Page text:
Hold a rice paddle or wooden spoon at a 45º angle above the rice. Slowly add the measured amount of sushi vinegar directly onto the paddle while waving the paddle back and forth to scatter and evenly distribute the vinegar onto the hot rice. Using long, sweeping strokes, smooth the rice into a flat even layer, gently breaking up any clumps as you go.

Pouring vingear over rice paddle
Serious Eats / Amanda Suarez

Once the rice is flat and all of the large clumps have been separated, push the rice into a pile on the side of the container nearest to you. Scoop the rice in small clusters, about the size of your paddle, and flip them towards the empty side of the container. Using swift cutting motions, gently break up the flipped clusters with your paddle as you go, specifically looking for small rice clumps. (These smaller clumps are unseasoned; separating and flipping the rice ensures each grain gets seasoned.) Continue this process until all of the grains have been separated and the rice is once again in a flat, even layer.

Four image collage of flipping rice
Serious Eats / Amanda Suarez

Rest the rice for 4 minutes. Using the paddle, flip the rice from top to bottom in small portions until all the rice has been flipped. Let rest an additional 2 minutes. This step ensures the seasoned vinegar is evenly distributed at all depths of the rice.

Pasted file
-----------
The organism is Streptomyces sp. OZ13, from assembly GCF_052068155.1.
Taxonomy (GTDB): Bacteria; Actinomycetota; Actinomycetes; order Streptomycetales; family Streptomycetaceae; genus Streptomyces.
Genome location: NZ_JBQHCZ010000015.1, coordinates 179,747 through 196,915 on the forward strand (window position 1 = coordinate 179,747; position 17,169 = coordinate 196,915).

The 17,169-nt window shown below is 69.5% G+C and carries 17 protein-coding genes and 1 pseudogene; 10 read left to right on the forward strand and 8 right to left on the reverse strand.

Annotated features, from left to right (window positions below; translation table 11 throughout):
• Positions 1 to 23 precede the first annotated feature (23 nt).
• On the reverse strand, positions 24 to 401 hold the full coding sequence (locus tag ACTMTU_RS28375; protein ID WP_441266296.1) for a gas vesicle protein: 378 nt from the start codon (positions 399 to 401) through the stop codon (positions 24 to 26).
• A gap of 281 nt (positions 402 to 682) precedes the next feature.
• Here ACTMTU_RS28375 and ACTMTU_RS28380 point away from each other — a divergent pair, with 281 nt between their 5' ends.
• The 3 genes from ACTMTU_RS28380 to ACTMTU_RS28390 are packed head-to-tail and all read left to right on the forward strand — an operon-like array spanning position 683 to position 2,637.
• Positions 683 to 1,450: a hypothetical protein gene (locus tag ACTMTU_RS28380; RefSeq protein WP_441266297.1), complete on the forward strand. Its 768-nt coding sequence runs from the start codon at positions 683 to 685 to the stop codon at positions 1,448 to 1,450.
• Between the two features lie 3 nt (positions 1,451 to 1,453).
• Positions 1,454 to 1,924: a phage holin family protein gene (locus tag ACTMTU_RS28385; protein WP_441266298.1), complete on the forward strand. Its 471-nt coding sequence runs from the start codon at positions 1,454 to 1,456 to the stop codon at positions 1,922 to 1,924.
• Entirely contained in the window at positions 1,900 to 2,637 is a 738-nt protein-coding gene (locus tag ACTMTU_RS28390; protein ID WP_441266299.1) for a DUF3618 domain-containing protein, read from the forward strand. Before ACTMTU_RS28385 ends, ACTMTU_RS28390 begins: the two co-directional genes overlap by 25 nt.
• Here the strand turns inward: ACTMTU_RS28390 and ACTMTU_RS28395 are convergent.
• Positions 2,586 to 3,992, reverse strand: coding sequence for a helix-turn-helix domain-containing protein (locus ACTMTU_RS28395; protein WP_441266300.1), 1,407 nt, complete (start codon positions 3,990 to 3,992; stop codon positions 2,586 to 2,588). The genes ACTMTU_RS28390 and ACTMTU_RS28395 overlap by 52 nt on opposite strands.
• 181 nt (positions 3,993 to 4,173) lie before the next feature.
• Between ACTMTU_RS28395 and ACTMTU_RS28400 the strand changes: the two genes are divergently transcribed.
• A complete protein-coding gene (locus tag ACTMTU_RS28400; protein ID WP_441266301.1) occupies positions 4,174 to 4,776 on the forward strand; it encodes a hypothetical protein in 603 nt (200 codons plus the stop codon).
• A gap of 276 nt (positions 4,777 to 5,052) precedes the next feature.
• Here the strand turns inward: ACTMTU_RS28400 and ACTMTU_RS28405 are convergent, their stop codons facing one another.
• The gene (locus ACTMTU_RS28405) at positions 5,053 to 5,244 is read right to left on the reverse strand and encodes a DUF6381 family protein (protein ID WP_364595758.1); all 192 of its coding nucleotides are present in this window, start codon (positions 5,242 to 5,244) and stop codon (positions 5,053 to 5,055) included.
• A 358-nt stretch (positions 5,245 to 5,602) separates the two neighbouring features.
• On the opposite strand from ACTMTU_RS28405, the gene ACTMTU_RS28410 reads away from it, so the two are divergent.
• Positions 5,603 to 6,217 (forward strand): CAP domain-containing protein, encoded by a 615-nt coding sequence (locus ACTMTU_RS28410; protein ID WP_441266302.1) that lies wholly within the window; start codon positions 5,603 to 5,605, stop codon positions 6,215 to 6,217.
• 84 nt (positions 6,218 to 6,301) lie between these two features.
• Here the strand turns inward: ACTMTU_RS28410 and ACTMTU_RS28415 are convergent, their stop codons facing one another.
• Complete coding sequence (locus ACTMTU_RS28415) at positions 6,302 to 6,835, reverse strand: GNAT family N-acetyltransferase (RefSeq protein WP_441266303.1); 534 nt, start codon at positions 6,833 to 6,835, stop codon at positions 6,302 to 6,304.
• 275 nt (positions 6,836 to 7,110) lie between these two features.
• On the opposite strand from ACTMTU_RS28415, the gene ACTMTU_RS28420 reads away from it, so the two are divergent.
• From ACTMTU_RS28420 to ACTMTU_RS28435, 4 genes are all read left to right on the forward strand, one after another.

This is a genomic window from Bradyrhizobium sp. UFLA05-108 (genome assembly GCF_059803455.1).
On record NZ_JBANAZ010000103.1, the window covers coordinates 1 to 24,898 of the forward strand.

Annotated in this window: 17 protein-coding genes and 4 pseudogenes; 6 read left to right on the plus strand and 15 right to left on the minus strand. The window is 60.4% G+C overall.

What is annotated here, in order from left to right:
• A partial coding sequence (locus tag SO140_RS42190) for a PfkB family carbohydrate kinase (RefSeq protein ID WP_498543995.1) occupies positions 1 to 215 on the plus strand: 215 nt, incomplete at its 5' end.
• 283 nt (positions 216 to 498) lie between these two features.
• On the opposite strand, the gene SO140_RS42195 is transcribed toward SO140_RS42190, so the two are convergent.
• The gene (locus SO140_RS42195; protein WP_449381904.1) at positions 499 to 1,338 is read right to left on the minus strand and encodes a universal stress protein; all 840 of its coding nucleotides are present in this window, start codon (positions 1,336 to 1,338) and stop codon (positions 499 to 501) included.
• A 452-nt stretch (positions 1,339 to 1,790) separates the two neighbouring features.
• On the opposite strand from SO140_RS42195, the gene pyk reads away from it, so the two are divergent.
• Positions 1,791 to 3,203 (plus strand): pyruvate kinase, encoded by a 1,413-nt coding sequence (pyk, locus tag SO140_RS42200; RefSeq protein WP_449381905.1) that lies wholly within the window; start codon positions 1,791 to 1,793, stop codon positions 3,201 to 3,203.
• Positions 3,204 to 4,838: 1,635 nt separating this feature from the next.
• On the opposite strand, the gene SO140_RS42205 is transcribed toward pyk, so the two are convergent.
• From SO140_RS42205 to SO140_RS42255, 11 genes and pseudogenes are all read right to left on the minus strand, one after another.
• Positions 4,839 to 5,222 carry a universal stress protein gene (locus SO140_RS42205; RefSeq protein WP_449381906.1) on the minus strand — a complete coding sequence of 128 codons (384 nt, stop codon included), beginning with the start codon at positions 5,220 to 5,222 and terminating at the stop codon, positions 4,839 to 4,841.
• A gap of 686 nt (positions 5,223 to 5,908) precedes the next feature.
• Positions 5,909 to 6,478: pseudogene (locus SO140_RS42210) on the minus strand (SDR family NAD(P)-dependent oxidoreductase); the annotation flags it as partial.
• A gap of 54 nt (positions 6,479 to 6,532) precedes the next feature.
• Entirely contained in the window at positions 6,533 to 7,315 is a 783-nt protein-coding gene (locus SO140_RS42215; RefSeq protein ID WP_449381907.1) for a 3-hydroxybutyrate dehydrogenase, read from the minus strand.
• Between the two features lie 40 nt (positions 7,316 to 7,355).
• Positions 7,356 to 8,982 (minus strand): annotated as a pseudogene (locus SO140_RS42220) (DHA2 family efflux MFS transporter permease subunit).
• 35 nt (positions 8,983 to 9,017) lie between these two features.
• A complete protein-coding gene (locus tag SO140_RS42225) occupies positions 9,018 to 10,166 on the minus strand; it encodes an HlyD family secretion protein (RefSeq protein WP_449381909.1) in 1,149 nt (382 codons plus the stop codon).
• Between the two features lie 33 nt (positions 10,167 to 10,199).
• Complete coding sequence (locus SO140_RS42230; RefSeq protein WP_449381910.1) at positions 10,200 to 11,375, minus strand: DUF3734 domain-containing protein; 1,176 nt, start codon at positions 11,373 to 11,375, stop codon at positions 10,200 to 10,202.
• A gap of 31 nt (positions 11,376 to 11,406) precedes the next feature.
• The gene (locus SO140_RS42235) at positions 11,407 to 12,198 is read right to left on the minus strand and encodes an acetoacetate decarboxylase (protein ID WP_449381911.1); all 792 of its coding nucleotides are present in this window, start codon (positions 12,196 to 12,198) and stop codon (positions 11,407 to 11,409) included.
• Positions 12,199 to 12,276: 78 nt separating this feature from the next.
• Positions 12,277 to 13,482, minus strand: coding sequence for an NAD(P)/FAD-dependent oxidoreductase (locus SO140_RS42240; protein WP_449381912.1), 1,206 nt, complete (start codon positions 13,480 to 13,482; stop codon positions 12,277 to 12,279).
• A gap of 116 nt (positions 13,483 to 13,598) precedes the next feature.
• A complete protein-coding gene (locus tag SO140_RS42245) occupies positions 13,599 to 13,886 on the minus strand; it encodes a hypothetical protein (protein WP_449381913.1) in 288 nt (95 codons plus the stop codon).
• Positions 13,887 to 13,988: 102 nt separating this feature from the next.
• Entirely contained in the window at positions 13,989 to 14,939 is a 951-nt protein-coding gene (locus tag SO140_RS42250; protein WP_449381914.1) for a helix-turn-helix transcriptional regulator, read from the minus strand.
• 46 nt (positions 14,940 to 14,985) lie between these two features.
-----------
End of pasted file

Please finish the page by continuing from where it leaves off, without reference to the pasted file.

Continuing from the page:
Overhead view of flipping rice
Serious Eats / Amanda Suarez

The rice is now ready to use. If you used a rice cooker, clean the pot, line it with a clean damp towel, transfer the rice back into it, and set the rice cooker to the “warm” setting. Otherwise, cover the rice in the pot with a damp towel to prevent it from cooling too quickly and drying out. Use sushi rice as desired, preferably while still slightly warm.

Rice in a towel in a rice cooker
Serious Eats / Amanda Suarez

Special Equipment

Rice cooker or heavy-bottomed pot with lid, sushi oke or hangiri or a non-reactive container (such as a 9- by 13-inch baking dish), wooden spoon or plastic rice paddle


  • Be gentle when mixing the rice. Overmixing will result in extra sticky rice and smashed grains.
  • If your rice cools too much before serving, you can warm it in the microwave for a few seconds; slightly warm is preferable to serving the rice at room temperature. The temperature difference between the warm rice and cold fish adds to the eating experience. With overly cooled rice, the flavors are a bit muted and the texture of the rice is too firm.
  • If using a sushi oke or hangiri, make sure the bowl and paddle are moist before adding cooked rice to avoid grains sticking to the surface. To do this, fill the sushi oke or hangiri with warm water, discard it, then wipe up excess water with a clean towel before adding rice. 
  • Using the crusty bits of rice on the bottom of the pot will result in unwanted clumps of rice. Discard them or set them aside for a crunchy snack.